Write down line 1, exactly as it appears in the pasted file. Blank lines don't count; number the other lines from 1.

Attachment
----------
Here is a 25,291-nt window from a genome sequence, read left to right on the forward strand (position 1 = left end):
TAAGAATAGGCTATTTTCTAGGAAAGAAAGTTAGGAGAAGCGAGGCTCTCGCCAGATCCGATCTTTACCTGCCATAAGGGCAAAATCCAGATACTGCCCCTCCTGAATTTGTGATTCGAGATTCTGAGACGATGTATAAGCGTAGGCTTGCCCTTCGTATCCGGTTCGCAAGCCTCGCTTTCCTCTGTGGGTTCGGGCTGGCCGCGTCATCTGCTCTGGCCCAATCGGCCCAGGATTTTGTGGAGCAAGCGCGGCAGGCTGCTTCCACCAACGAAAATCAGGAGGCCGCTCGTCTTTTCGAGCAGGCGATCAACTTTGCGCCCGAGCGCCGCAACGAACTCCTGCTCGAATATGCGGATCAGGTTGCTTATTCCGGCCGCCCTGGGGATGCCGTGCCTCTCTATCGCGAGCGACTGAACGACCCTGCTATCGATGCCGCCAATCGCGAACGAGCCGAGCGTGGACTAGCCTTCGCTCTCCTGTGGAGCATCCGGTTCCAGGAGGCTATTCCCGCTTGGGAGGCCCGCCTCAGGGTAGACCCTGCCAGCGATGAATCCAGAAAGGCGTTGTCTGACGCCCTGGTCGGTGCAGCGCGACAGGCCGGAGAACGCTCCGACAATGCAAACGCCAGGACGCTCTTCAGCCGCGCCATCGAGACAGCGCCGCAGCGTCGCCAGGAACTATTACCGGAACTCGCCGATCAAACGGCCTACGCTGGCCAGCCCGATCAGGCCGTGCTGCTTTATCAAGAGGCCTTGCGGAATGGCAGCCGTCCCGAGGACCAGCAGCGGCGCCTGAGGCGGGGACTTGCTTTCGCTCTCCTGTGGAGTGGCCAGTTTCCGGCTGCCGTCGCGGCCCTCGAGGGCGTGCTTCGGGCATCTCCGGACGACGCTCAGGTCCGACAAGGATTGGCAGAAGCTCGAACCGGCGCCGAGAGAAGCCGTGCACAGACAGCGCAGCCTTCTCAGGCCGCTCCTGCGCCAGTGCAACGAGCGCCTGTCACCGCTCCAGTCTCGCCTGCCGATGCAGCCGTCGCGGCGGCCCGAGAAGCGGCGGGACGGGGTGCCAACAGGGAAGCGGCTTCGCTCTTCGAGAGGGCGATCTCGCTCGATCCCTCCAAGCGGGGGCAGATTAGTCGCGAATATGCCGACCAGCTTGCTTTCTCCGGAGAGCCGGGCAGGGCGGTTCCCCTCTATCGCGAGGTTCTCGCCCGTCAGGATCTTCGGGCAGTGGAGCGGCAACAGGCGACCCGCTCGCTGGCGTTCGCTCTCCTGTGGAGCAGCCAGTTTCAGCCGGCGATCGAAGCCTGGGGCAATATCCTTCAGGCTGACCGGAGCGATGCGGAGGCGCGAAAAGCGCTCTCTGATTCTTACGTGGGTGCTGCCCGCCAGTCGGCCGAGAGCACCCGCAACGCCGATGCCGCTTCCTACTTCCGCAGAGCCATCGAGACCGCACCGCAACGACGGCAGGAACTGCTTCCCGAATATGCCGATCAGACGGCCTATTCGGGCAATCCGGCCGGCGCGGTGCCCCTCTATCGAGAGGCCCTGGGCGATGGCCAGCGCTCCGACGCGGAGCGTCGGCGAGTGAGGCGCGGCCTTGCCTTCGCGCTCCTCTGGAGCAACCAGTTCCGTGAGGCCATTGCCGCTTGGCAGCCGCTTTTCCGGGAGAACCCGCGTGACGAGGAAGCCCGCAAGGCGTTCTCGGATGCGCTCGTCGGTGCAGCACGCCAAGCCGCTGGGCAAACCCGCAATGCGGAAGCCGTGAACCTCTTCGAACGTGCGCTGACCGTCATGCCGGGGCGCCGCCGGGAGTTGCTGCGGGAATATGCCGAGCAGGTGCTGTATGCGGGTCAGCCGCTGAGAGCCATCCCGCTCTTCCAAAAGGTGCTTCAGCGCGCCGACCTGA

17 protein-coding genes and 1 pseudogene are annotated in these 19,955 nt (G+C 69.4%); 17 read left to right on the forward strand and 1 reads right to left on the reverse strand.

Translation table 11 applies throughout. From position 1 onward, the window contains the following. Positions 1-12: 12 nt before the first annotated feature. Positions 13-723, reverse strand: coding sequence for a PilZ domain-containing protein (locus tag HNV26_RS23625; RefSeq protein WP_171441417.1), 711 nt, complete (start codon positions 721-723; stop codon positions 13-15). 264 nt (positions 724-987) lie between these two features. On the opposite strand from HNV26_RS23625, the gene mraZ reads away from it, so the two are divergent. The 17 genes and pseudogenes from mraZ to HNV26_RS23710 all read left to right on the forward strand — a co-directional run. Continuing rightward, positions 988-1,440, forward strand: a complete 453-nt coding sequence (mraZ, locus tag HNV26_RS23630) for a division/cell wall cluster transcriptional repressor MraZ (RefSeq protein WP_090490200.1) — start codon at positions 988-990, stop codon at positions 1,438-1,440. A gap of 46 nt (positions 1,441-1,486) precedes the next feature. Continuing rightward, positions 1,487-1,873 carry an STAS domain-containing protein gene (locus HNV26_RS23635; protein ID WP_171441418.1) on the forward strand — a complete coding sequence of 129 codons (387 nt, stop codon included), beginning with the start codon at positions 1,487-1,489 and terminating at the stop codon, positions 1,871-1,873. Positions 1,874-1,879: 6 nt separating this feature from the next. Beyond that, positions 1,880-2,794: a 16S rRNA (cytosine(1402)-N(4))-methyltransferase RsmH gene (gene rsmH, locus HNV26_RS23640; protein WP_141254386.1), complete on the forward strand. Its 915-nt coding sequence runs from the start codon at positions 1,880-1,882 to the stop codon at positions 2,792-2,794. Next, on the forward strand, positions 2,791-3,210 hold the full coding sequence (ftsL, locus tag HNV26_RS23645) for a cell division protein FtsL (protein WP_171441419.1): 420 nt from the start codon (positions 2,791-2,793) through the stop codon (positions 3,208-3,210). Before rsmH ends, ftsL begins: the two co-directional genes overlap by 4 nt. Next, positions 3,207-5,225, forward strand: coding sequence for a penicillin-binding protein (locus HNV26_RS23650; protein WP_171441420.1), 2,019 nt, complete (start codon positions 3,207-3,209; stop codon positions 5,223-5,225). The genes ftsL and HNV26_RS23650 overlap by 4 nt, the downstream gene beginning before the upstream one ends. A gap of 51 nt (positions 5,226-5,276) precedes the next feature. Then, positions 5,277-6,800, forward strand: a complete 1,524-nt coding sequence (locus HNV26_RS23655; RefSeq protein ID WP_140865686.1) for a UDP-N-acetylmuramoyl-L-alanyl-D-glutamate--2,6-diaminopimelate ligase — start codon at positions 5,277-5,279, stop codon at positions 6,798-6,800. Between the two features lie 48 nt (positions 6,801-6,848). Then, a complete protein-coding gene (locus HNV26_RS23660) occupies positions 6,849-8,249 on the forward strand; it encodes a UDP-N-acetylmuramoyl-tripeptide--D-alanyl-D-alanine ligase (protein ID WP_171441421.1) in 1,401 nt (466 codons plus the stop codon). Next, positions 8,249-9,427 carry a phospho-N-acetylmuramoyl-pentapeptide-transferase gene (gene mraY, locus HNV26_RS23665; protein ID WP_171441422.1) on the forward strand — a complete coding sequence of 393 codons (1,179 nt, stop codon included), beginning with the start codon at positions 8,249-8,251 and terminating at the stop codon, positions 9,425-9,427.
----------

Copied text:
Here is a 25,291-nt window from a genome sequence, read left to right on the forward strand (position 1 = left end):